• Did you limit the communication to one topic or project?

If there are several topics, deal with each individually. Don’t mix Project A with Project B in the same correspondence.  This keeps each project separate, avoids confusion and possible misunderstandings. I like to keep correspondence for each project in its own folder for easy reference.

  • Were the details and expectations clearly stated?

Did you provide a due date? Note: “as soon as possible” is not a due date!  If you need to see a preliminary draft, provide a due date that will be sufficient to have the project nearly complete but leaves plenty of time for revisions to meet the final deadline.

  • Did you make any assumptions regarding the information you provided or did not provide?

Did you assume that the recipient is familiar with your processes and procedures and understands your objectives?

Have you provided all the information that will be needed, including any available resources, your availability, any required credentials needed, documentation, reference material sources, etc?

  • Are you clear on what you are asking for and what will be required?

I had one project which the client told me would take ‘about an hour’. It came as a shock to him that it would take closer to 6 hours because there were preliminary steps including applications for permissions, access, software and documentation that had to be cleared first before I could start on the ‘hour’s work’.

  • Have you confirmed that you and recipient both understand the parameters involved?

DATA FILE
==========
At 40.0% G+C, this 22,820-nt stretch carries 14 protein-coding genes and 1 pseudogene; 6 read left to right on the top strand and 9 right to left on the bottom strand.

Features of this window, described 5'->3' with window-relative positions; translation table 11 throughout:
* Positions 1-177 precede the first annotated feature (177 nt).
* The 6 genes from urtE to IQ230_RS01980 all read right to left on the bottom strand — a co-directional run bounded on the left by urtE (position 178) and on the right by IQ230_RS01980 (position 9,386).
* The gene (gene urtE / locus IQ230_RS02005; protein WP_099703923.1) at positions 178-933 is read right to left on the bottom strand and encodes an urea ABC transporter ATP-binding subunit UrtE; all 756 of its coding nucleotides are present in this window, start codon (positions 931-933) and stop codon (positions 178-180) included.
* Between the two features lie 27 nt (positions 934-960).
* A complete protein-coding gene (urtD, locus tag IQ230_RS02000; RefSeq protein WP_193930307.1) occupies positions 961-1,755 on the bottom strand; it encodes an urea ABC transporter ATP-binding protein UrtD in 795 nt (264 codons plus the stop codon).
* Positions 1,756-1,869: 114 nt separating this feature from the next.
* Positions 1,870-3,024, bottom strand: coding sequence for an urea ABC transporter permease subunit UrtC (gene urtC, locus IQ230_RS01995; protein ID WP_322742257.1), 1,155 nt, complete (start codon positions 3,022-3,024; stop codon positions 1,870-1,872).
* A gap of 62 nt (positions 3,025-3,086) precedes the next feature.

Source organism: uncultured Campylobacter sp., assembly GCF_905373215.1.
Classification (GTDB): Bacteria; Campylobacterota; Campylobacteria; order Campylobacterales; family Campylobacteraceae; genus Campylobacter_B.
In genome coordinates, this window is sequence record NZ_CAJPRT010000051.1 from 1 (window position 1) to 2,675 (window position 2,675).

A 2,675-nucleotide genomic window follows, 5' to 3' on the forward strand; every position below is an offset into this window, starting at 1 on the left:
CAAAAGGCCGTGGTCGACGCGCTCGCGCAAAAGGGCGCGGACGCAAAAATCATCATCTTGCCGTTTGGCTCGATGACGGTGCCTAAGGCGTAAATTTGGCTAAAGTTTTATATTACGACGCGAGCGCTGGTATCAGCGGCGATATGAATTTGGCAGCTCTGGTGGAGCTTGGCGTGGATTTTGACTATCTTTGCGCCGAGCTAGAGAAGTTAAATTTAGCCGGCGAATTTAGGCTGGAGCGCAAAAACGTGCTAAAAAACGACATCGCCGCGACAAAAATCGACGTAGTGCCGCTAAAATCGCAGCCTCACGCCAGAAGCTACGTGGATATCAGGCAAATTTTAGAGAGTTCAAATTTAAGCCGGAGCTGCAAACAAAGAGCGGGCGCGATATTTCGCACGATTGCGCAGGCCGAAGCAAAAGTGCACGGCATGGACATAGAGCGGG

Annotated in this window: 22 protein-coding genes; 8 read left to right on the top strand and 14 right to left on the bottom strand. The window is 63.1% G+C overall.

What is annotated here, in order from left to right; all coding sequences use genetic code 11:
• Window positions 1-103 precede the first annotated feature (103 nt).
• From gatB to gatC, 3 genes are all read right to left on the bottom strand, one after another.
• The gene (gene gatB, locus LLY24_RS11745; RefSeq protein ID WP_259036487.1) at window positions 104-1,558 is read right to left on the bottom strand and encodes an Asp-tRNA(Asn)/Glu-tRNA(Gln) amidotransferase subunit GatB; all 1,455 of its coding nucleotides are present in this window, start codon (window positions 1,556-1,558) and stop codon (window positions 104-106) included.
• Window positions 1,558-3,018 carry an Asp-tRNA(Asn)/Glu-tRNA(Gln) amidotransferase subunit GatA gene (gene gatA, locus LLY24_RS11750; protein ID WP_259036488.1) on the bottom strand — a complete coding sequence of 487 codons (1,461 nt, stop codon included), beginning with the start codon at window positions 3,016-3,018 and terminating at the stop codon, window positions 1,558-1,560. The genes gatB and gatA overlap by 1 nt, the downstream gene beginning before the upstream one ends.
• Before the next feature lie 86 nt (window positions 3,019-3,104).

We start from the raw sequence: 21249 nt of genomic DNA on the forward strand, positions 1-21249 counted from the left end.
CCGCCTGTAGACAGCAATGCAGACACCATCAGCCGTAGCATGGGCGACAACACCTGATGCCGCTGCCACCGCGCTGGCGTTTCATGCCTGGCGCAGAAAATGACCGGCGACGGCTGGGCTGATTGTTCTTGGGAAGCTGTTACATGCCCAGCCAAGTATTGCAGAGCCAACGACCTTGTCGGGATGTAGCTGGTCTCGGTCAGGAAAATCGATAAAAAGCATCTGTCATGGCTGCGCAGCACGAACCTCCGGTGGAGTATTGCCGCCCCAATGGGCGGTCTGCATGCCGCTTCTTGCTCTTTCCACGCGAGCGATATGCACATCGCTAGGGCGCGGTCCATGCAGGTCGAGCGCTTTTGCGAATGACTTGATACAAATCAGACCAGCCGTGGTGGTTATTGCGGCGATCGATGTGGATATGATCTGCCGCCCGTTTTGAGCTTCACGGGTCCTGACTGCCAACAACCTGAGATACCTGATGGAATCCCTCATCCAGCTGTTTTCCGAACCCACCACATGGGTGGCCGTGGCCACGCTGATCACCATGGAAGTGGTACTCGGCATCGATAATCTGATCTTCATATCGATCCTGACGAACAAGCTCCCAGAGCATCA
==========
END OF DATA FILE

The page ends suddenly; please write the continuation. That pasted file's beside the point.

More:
Have you made assumptions regarding the level of involvement you expect?  Are you expecting the entire project to be done by one person or several, or will parts then be handed over to other parties for ‘tidy up’, vetting, completion, integration, etc?

  • And most importantly, when clarification was requested, did you respond with clear and concise information to all the questions, not just some?

I have had to deal with clients who would only answer some of my questions, not all.  This would result in another email from me again asking those questions that weren’t answered the first time. And repeat, and repeat – result? Time wasted, project delayed.

  • Best of all if the project is detailed or complex, did you schedule a meeting, by phone or by using an app such as GoToMeeting, to review expectations and requirements?

We are all busy and sometimes we are responding ‘on the run’, but it is much more effective to take a few extra moments to review your messages before you hit ‘send’, and read all of the email/text and response to each question the first time around.  It will save your time and save your VA’s billable time as well. Best of all, it will help keep the project on track.

Are you guilty communications breakdown, of half or vague responses, or of no responses? Are your emails complete and concise? Take a close look at the last exchange of emails with your assistant and see what she was asking and what you responded.

Where can you improve your communications?

Barbara Puchala

Barbara Puchala

Let's Get It Done!

As the Admin Whiz, Barbara Puchala brings over 25 years of experience in all manner of administrative and support services. She has worked with small business owners to multi-national organizations; from new start-ups to long established companies, low tech to high tech and everything in between. The only area she has very limited experience in is playing a musical instrument.